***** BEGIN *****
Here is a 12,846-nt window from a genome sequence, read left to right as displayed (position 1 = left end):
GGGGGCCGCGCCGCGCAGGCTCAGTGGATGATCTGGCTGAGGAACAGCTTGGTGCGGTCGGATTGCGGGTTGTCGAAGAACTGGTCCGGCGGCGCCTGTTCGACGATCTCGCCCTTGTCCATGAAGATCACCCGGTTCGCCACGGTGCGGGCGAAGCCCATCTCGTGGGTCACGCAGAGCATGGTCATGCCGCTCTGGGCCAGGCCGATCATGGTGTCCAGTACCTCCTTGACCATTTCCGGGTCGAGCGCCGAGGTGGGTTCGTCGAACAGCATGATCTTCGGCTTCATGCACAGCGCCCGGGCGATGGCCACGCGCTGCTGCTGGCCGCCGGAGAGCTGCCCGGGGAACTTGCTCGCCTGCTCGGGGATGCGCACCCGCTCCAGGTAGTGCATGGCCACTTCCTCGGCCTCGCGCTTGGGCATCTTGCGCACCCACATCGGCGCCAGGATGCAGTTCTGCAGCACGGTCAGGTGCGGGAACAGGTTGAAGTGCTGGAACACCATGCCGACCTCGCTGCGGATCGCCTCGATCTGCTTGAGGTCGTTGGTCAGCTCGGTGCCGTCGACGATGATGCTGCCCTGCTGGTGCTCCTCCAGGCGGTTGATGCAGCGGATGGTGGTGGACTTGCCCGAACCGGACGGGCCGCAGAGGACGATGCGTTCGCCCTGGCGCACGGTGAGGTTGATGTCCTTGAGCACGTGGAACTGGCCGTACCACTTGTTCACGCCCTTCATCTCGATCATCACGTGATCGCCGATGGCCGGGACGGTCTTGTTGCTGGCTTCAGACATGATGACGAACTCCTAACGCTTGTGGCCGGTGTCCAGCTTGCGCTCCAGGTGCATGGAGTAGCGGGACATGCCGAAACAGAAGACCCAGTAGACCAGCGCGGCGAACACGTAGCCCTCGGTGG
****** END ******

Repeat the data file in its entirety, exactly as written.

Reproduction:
Here is a 12,846-nt window from a genome sequence, read left to right as displayed (position 1 = left end):
GGGGGCCGCGCCGCGCAGGCTCAGTGGATGATCTGGCTGAGGAACAGCTTGGTGCGGTCGGATTGCGGGTTGTCGAAGAACTGGTCCGGCGGCGCCTGTTCGACGATCTCGCCCTTGTCCATGAAGATCACCCGGTTCGCCACGGTGCGGGCGAAGCCCATCTCGTGGGTCACGCAGAGCATGGTCATGCCGCTCTGGGCCAGGCCGATCATGGTGTCCAGTACCTCCTTGACCATTTCCGGGTCGAGCGCCGAGGTGGGTTCGTCGAACAGCATGATCTTCGGCTTCATGCACAGCGCCCGGGCGATGGCCACGCGCTGCTGCTGGCCGCCGGAGAGCTGCCCGGGGAACTTGCTCGCCTGCTCGGGGATGCGCACCCGCTCCAGGTAGTGCATGGCCACTTCCTCGGCCTCGCGCTTGGGCATCTTGCGCACCCACATCGGCGCCAGGATGCAGTTCTGCAGCACGGTCAGGTGCGGGAACAGGTTGAAGTGCTGGAACACCATGCCGACCTCGCTGCGGATCGCCTCGATCTGCTTGAGGTCGTTGGTCAGCTCGGTGCCGTCGACGATGATGCTGCCCTGCTGGTGCTCCTCCAGGCGGTTGATGCAGCGGATGGTGGTGGACTTGCCCGAACCGGACGGGCCGCAGAGGACGATGCGTTCGCCCTGGCGCACGGTGAGGTTGATGTCCTTGAGCACGTGGAACTGGCCGTACCACTTGTTCACGCCCTTCATCTCGATCATCACGTGATCGCCGATGGCCGGGACGGTCTTGTTGCTGGCTTCAGACATGATGACGAACTCCTAACGCTTGTGGCCGGTGTCCAGCTTGCGCTCCAGGTGCATGGAGTAGCGGGACATGCCGAAACAGAAGACCCAGTAGACCAGCGCGGCGAACACGTAGCCCTCGGTGG